Igraine–it originally appeared like an awkward, unwieldy name to this reader & it took me quite some time to puzzle out how to actually pronounce it.  The extra nouns clashing against my young untrained eyes.  A name that stands out from Arthurian legend that seemed to have so many other lovely female names to reveal, like Guinevere or Morgan or Nimüe or, my very favorite, Lynette.  And yet, despite the matronly air to her name, Igraine is a character who does not quietly allow herself to be relegated to ‘mother of the King.’  She gives birth to two equally important children of legend by two different men–a wrinkle that future texts struggled with as they wished to emphasize Arthur’s gallant practice of Christianity & noble birth.

Igraine–the grain–the rebellious spring daughter of the fields that invites order (‘sew on the grain, cut with the grain of meat, pet the fur with the grain’) or inspires challenge (‘go against the grain’).  I, ever the uncertain girl, usually ends up on the other side of that dynamic, on the cross-tendency side, mainly because I don’t pay attention, too wrapped up in my own perspective to see properly.  And so, the dress comes out with an odd stretch, the roast looks like it’s already been chewed and the cat is hissing at me in the corner.  The worst sin growing up was being “a space cadet” & “having no common sense.”  I sinned frequently & eventually stopped asking for forgiveness.

And so, I still find my thoughts caught up on that name–Igraine–the name meant to invoke a Goddess and the strange history that leads from something wilder and difficult to a bright shining moment of dreams nearly true and exuberant hope.  Does her name remind me to look past the façade of accomplishment?  Or do I trouble myself with doubts that the story of my life as I’ve told it to myself has overlooked something?


Off the Shelf: The Raven’s Bride

The Raven's Bride: A NovelThe Raven’s Bride: A Novel by Lenore Hart
My rating: 3 of 5 stars

I came across this book unexpectedly while shelving & checked it out when I realized my reading list of Poe fiction was short on female perspectives. I am pleased to say that Bride is a competently written work of historical fiction that explores Virginia Clemm & Edgar Allan Poe’s domestic life from their first encounter up to and after her death at 24.

First, I’ll list a few things that I think Hart got right. Her handling of Virginia’s & Edgar’s marriage when she was 13 grows first from Poe’s desire to gather the scraps of his family around him & Virginia’s childish ideas about what marriage entails into a relationship between two dreamers. Hart’s pairing of Virginia’s ignorance about adult life & her domestic dreams suit Poe’s literary ambitions & his very real shortcomings. The couple’s struggle between the extremes of poverty & abundance are well-defined as well as some of the ugly emotional realities of the codependency between the lovers. The anxious & tiresome pattern of keeping vigilance over a husband’s bad habits have poignant consequences.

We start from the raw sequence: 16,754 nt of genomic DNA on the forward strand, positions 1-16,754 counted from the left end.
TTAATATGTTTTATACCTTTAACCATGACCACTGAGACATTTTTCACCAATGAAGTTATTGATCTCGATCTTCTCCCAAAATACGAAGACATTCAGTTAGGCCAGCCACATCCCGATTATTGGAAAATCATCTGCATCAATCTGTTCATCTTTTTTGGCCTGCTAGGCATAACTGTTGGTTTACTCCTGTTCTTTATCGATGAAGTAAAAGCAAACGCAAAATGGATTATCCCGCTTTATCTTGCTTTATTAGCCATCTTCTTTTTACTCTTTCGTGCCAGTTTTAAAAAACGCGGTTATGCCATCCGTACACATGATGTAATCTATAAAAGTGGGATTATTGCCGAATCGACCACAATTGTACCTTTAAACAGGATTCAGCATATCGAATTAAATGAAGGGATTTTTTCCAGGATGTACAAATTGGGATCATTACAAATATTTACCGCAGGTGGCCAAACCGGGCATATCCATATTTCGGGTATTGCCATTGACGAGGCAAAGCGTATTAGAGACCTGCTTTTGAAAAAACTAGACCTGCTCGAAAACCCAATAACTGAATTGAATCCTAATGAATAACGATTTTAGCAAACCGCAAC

But the story does have its flaws as well. Virginia’s tone is a little too measured throughout the story. This can be partially forgiven since she is narrating her life as a ghost & has no emotional attachment to anything anymore. But add a few of her impromptu actions & Virginia comes off as Pollyannaish at times. Two specific moments come to mind: her judgement of the bar crowd she performs for & her perception of the poor Irish homes in the notoriously bad Five Points neighborhood. In the first instance, Virginia decides that the rough crowd she’s playing for isn’t so bad without actually interacting with anyone or witnessing anything to inspire this realization. In the second instance, she simply happens to be passing by the neighborhood & remarks on how charming the houses seem without any recognition of the surrounding area or how similar she is in circumstance to these people. These naturally good thoughts just seem to occur to her. I can appreciate Hart wanting her protagonist to appear tolerant & kind-hearted, but this would have worked better if she had actually experienced something.

As I mentioned, I did enjoy the portrayal of Virginia as a dreamer & having her own intense interior life, but there are certain moments that could have used some oomph. Virginia is supposed to spend a year resting under the influence of morphine in the hopes that her initial symptoms of TB will be mitigated. But this section passes within a few pages & the glimpses of Virginia’s own darkness just tantalizes readers with what could have been. Overall, I think Hart’s characterization mixes a good ratio of immaturity, romanticism, & artistic sensibility that develops through the story. I just wanted a little bit more heart from her.

A decent addition to my Poelandia reading list & could work as a companion to Nevermore as an introduction into this sub-genre.

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Dreaming of Richmond

As an adolescent, Richmond was some sort of great fantasy to me.  It had been home to one of my favorite writers, Edgar Allan Poe, & I was obsessed with plenty of gloomy Southern Gothic daydreams.  These reveries included ingredients like Old World decadence, the particularly American flavor of Romanticism & the seed of fatalism in every attempt of self-betterment–all things that I had read about or grown up with in a family full of wistful Southern matriarchs.  Like all fantasies of my youth, the dream of our capital city was what I wanted mixed with what I knew–only more so.

Continue reading “Dreaming of Richmond”